Several groups are now working to determine the cause of the wounds, said Teri Rowles, coordinator of the Marine Mammal Health and Stranding Response Program under the National Oceanic and Atmospheric Administration.

They're also working on the ringed seal problem. In recent weeks, North Slope Borough biologists have found close to 50 dead ringed seals that had lesions and patchy hair loss. Scores more with the lesions and skin ulcers are acting sickly. Julie Speegle of NOAA said those lesions have been found in the animals' respiratory system, liver, heart and brain as well.

The NOAA office in Alaska is also working with the borough's department to prepare data to request a finding of an "unusual mortality event" for the ringed seals, Rowles said.

Such a finding, allowed under the Marine Mammal Protection Act, could free up federal funds and additional experts to determine what's hurting the seals. Once a request is submitted, an international panel of experts will determine if the ringed seals qualify for the finding.

The outbreak among ringed seals is reportedly occurring in Chukotka, Russia, and in northern Canada, and officials said they are working with biologists to determine if there's a link with seals in those countries.  Harp seals in Greenland had similar problems earlier this year.

"We don't know what's going on, but we're looking at infectious agents," Rowles said. "Is it bacterial, viral, fungal? And we're looking at biotoxins and other chemical contaminants, as well as overall metabolism."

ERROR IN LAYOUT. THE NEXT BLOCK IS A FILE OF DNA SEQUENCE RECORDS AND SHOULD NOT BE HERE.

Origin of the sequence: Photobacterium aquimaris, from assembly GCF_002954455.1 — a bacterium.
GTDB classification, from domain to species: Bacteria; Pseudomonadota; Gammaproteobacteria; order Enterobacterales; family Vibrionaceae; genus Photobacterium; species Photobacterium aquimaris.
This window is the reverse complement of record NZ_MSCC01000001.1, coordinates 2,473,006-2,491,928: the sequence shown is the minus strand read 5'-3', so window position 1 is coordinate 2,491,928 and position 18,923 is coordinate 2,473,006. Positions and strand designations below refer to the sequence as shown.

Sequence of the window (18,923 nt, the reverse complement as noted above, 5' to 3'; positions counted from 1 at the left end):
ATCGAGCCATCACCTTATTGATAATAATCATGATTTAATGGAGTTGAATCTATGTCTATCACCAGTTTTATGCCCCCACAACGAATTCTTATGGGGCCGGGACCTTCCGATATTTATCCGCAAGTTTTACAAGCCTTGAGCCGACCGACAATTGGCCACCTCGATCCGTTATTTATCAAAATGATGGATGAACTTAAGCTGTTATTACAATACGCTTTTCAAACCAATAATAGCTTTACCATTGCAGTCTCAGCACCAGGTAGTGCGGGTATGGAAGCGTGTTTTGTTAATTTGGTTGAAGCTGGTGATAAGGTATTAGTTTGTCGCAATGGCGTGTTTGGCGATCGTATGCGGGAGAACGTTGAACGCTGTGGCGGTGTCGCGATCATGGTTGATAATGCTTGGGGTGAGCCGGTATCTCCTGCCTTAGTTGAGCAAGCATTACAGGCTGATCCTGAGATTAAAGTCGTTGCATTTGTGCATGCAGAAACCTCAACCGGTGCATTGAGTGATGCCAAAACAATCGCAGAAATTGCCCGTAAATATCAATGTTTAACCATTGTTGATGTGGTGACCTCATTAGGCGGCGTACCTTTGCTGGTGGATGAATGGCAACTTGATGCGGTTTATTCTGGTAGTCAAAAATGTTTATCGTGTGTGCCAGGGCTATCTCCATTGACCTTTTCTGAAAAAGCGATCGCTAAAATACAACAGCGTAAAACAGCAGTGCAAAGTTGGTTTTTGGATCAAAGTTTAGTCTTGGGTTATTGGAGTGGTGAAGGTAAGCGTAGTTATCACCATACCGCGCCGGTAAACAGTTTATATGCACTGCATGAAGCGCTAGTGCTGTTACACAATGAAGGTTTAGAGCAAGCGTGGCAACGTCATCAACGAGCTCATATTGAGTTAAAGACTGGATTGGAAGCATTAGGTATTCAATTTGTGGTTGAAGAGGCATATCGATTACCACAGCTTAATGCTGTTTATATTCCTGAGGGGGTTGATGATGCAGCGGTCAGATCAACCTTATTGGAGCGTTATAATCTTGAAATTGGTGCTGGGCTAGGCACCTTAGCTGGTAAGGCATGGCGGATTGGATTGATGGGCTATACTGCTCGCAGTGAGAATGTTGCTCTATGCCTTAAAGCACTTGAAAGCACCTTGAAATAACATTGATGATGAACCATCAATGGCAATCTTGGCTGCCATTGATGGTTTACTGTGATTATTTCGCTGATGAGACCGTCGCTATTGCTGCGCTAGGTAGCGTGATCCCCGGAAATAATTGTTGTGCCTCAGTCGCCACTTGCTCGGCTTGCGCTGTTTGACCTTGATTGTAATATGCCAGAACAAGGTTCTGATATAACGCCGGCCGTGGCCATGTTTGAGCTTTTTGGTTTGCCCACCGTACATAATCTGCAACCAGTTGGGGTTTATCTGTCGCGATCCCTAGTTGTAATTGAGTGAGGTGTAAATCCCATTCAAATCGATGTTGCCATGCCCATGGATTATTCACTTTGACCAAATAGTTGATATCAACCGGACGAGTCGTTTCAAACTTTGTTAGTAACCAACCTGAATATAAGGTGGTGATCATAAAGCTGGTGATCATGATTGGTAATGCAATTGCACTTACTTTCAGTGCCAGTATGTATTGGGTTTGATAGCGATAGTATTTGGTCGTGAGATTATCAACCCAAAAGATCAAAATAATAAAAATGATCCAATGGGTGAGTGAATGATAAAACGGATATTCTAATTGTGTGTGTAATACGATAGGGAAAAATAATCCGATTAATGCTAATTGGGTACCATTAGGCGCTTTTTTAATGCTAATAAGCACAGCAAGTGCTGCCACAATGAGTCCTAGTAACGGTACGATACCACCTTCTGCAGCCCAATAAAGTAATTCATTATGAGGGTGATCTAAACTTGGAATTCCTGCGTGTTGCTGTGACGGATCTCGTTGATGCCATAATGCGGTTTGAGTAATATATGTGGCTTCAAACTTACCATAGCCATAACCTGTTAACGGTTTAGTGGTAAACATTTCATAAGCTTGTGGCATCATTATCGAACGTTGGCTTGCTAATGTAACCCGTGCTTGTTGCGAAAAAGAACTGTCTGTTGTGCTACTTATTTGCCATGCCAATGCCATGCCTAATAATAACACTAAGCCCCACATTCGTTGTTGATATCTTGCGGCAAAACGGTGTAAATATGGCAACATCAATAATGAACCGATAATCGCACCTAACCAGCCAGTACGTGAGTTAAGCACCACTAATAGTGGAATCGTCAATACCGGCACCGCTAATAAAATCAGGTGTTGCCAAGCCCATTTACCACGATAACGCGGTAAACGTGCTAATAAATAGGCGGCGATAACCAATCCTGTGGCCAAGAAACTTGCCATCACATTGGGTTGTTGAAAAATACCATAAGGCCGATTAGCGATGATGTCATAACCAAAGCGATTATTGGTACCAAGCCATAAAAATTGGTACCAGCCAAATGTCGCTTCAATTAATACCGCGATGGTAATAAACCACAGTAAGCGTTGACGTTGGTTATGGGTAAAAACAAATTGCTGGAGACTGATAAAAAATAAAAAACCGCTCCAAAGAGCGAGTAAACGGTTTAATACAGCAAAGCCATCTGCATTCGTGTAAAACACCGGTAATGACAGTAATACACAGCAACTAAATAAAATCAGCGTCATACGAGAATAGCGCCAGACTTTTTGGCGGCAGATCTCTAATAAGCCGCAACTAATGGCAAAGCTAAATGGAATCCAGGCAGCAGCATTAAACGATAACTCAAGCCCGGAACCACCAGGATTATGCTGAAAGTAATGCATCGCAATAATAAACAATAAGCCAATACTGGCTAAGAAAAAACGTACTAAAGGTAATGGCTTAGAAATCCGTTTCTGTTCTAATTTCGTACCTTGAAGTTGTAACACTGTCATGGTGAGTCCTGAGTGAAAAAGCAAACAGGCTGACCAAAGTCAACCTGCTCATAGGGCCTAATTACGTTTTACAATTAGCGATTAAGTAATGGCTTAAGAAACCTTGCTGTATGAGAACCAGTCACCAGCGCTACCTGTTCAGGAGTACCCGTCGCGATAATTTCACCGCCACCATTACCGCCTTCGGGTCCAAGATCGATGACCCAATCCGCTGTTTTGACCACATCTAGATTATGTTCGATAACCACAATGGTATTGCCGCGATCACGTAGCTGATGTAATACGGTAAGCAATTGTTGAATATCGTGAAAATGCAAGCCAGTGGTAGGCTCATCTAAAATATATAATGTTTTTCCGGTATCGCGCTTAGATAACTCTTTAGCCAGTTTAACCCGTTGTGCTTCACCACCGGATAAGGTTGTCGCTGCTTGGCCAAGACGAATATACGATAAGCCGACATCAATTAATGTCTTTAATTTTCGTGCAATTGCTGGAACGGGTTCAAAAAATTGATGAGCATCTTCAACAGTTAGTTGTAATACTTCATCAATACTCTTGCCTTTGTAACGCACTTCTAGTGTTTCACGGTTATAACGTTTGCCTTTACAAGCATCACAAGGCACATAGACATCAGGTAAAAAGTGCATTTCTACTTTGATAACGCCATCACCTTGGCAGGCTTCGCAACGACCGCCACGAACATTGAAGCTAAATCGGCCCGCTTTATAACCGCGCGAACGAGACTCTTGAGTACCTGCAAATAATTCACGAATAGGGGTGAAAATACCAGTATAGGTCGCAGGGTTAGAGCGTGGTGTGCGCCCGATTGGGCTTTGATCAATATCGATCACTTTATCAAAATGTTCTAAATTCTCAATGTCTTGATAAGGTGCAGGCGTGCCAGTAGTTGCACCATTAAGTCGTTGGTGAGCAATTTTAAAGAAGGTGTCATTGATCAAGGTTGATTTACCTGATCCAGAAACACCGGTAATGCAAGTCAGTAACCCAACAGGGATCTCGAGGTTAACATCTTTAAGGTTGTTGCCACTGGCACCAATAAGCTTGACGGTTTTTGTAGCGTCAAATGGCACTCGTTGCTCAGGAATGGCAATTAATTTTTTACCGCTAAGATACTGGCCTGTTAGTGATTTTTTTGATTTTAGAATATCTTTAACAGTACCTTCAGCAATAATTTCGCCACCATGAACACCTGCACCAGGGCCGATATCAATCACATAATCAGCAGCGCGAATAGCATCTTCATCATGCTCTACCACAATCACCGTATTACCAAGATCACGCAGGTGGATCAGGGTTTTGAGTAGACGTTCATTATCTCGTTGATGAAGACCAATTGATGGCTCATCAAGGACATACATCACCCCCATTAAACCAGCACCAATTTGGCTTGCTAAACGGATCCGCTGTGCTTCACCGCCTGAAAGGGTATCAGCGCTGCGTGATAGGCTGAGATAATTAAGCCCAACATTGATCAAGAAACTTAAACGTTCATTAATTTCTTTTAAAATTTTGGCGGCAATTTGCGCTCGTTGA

Is it possible the animals more prone to illness because they're now forced to swim long distances that leave them fatigued with weak immune systems?

"That's one of the concerns," said Rosa Meehan, chief of the Marine Mammals Management division in the U.S. Fish and Wildlife Service. "As their environment changes they may become more susceptible to things like disease."

Back in Point Lay, many of the walruses have left their beach haul-out and moved on for the winter, some likely to beach-haulouts in Russia, she said. Ferreira said that a few have stuck around near the village. If they're still there by the time the lagoon outside the village freezes, he said he'll head across the ice and kill one for food. But he'll avoid the sick animals.

"I'd rather not," he said. "This is the first time I've seen this kind of thing."

Contact Alex DeMarban at alex(at)alaskadispatch.com

NOAA’s National Marine Mammal Laboratory:  http://www.afsc.noaa.gov/nmml/